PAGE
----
this unfortunate wretch. I am not blind, Mr. Yeend "-^-kud he pointed with the whip to the black, without removing his eyes from Yeend's face-"I know what those marks mean-J know what those half-healed sores mean"-and then, slowly and with much disgust, " Are*-you not thoroughly ashamed of .yourself to treat a wretched fellow creature like that because the poor devil's hiders black. Your, heart, must be blacker than his skin."
# .# * # * . *
Inside the hotel, the company were seated at the long narrow table. The Colonel was at the. bead. Next to him was a mining expert of unquestioned expertness, but jvbose career, though popularly x'eceivea as being very much to his credit, could only be traced a very little way into the. past. He was of Au6tro-B,ussian-Italian extraction, with k name sufficiently.foreign to: guarantee genuineness. -It .was difficult to pro nounce-^-impossibe to a spell. / He -was usually called Smith. Also it was known that, he was as incorruptible as the Opposition press; and it was certainly true, for he said so himself.
: He was very glad to see the Colonel he was always glad to see the people in England taking such practical measures as to send practical men-really prac- tical and representative men, who knew their way about, to the fields. . He under-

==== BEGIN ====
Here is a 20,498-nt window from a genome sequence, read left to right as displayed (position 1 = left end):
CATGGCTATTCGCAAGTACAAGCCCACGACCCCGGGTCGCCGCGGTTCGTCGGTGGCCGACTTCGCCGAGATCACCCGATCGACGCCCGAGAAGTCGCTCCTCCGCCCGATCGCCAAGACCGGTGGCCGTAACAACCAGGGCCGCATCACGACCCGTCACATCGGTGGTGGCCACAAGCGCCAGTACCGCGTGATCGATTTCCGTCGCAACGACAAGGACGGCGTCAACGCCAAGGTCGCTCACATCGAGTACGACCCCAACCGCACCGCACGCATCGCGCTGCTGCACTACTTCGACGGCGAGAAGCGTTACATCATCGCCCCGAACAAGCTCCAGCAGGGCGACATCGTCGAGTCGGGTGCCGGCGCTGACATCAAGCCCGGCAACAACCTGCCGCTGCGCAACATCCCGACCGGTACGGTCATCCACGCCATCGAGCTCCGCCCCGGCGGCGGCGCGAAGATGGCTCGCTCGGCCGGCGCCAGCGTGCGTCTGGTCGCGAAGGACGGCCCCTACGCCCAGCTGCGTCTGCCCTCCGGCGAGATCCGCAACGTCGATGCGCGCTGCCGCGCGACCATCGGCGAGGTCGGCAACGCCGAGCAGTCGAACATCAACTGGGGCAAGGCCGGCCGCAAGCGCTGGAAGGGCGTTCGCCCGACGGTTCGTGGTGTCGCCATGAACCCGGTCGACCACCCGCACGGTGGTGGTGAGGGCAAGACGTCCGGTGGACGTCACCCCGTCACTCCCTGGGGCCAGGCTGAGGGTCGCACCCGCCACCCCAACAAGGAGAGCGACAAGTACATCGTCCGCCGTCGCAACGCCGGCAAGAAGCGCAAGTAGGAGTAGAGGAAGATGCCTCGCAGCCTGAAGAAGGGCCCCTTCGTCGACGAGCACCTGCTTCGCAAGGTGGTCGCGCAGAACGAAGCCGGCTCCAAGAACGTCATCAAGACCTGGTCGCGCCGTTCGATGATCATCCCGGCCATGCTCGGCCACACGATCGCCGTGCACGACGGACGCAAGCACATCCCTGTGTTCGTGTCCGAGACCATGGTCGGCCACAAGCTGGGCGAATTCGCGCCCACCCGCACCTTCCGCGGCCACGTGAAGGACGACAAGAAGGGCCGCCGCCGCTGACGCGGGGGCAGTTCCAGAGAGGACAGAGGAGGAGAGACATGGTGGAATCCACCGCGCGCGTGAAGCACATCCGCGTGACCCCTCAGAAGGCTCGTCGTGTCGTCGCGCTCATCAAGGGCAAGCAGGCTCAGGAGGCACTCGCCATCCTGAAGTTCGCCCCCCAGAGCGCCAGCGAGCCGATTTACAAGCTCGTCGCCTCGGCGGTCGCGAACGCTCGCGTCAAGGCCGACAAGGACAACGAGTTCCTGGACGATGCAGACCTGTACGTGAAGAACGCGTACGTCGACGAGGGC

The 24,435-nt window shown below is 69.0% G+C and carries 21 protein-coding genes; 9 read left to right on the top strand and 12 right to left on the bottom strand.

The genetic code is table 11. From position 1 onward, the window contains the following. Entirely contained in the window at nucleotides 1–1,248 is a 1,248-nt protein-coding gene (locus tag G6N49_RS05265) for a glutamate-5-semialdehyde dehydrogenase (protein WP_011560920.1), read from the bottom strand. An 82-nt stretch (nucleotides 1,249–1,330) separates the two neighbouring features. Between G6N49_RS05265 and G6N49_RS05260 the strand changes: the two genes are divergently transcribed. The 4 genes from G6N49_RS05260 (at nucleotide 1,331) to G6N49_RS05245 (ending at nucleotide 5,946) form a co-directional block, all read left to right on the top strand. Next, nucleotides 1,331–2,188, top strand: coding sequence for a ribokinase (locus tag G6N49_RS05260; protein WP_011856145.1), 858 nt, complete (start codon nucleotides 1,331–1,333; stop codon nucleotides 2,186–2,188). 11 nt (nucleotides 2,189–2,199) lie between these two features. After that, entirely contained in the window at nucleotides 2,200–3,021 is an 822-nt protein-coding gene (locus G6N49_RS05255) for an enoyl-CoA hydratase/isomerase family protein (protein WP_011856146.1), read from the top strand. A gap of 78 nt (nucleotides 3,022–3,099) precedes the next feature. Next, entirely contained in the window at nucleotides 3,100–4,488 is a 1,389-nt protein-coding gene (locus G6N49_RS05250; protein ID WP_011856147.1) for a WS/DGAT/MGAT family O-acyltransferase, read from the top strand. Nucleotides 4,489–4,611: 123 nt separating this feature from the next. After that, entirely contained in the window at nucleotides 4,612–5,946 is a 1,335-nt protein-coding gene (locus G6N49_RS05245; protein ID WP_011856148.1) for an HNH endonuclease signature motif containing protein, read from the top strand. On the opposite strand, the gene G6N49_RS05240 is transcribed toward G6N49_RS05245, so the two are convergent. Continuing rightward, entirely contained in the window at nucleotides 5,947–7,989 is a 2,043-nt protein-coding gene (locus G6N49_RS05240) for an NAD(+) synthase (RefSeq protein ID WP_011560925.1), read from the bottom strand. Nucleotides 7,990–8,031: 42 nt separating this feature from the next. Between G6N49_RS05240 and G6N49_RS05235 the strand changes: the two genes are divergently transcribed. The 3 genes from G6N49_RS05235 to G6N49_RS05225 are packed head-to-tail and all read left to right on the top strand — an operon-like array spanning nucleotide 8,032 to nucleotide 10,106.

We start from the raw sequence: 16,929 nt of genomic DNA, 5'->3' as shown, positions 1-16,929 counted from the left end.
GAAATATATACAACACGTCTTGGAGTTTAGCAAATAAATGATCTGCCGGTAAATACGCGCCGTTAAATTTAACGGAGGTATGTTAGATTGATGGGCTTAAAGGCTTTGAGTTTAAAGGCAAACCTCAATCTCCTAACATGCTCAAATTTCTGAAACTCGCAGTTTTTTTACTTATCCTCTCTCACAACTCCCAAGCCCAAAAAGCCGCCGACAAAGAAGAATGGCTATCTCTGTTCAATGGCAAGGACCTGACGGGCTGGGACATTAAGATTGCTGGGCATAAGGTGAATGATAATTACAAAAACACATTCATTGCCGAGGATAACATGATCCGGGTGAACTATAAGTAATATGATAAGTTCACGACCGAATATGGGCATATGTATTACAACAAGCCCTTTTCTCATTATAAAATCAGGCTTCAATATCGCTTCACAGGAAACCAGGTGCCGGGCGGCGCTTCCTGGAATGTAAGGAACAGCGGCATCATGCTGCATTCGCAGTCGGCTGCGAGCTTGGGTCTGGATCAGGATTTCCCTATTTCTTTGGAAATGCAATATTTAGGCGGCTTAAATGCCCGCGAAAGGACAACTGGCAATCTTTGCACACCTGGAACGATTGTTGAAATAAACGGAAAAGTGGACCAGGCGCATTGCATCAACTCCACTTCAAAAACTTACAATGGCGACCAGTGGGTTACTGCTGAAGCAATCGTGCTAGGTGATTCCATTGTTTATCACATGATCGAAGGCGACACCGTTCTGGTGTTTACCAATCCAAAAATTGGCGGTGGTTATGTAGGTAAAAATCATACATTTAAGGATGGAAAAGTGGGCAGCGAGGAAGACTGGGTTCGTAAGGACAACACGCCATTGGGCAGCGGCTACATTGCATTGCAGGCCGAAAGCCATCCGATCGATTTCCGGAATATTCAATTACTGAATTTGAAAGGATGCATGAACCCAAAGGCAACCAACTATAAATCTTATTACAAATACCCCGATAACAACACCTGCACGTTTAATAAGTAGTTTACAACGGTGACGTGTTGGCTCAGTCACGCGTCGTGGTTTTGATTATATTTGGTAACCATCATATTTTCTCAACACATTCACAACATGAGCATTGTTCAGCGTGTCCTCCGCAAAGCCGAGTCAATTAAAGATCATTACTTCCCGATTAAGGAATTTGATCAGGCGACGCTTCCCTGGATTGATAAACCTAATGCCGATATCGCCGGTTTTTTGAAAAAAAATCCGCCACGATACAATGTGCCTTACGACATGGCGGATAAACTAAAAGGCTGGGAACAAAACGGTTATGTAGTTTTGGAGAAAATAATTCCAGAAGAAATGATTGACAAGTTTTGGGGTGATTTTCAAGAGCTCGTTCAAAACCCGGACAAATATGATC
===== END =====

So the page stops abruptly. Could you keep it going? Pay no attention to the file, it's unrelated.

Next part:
stood the Colonel represented, a.ppwerful; Home syndicate. .«.;..
; " Yes," said the Colonel, " The Wealth pf the West." , - , . "
i "I,have, heard of that. The fact.of: your coming does ; not, of course, any, doubt in the minds of the peppier in England as to the stabüity/pf the fields,
indicatej>.'\>,r.,... -t. . *.. .:. í .
" Oh, certainly not. Our people, how- ever, are nothing if not practical., .They said the prospectuses are good; the. specimens are good; the assays are good; the expert's report is good ; but ocular demonstration is better. They said; ' Colonel, whom can we send ? ' I said. fMe'-^short and sharp." The Colonel nodded. " They said, * When ? '. I^aid, f To-morrow ' - shorter and sharper." frThe Colonel nodded again. " They said/ f Now, as- to expenses ? ' .-.Isaid^ ' I/will* ¡incur them and pay.fchein '-7-shortest and Isharpest. : ot ;ali. My style.'', -.Another inpd.'. "'And. here lam, aiid.here ls my ¡daughter. .We are au athjetic.,family,
¡Mr-Tcer-r, and wte haye made a forced: ¡march." > ,( ,
j .Sa\itb:gMnned and stared wi th foreign jgracè, and.Jielped ¿he Colonel by giving !the unpronounceable name.
."And what db you1 of. the. country
¡think ?" be asked. :- / í - ^-1; find,""'said the Colonel, weighing ¡his words, and conscious of being an
jorigiual observer and of making an j (original remark, "I find it has pecnli iarities of its own, as one may sayyand jthère does-there certainly does seem to ¡be an element of what one anight' tmu ¡monotony in the scenery." .: -ï
'? '"You have not yet, of coursé, any
jmines: inspected ? That to dp, you will1 jHave yet left ?"y .- ;"» 1 ?*.*',>' *
! >""í beg-I-on;; certainly, yes. I have 'yet to do that," said the Colonel, a trifle